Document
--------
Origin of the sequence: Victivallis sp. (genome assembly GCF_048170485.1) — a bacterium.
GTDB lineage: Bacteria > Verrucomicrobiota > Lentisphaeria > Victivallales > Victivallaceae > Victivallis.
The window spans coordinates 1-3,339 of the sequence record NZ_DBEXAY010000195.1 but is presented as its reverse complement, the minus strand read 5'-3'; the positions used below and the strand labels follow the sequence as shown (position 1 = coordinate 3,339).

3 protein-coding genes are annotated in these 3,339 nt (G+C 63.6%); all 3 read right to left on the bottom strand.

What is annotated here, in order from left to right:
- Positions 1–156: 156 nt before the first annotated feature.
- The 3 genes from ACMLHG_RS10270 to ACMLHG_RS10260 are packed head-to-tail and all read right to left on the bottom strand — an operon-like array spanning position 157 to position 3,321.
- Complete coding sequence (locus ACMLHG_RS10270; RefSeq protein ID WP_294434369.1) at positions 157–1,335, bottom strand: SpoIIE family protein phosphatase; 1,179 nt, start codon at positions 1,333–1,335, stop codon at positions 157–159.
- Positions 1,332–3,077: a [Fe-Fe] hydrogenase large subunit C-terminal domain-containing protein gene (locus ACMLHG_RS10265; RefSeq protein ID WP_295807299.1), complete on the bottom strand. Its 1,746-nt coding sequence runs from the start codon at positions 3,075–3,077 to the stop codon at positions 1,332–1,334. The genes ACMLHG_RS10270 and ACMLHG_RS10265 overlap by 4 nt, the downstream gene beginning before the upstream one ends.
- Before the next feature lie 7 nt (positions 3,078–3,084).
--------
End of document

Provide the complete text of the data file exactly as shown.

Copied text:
Origin of the sequence: Victivallis sp. (genome assembly GCF_048170485.1) — a bacterium.
GTDB lineage: Bacteria > Verrucomicrobiota > Lentisphaeria > Victivallales > Victivallaceae > Victivallis.
The window spans coordinates 1-3,339 of the sequence record NZ_DBEXAY010000195.1 but is presented as its reverse complement, the minus strand read 5'-3'; the positions used below and the strand labels follow the sequence as shown (position 1 = coordinate 3,339).

3 protein-coding genes are annotated in these 3,339 nt (G+C 63.6%); all 3 read right to left on the bottom strand.

What is annotated here, in order from left to right:
- Positions 1–156: 156 nt before the first annotated feature.
- The 3 genes from ACMLHG_RS10270 to ACMLHG_RS10260 are packed head-to-tail and all read right to left on the bottom strand — an operon-like array spanning position 157 to position 3,321.
- Complete coding sequence (locus ACMLHG_RS10270; RefSeq protein ID WP_294434369.1) at positions 157–1,335, bottom strand: SpoIIE family protein phosphatase; 1,179 nt, start codon at positions 1,333–1,335, stop codon at positions 157–159.
- Positions 1,332–3,077: a [Fe-Fe] hydrogenase large subunit C-terminal domain-containing protein gene (locus ACMLHG_RS10265; RefSeq protein ID WP_295807299.1), complete on the bottom strand. Its 1,746-nt coding sequence runs from the start codon at positions 3,075–3,077 to the stop codon at positions 1,332–1,334. The genes ACMLHG_RS10270 and ACMLHG_RS10265 overlap by 4 nt, the downstream gene beginning before the upstream one ends.
- Before the next feature lie 7 nt (positions 3,078–3,084).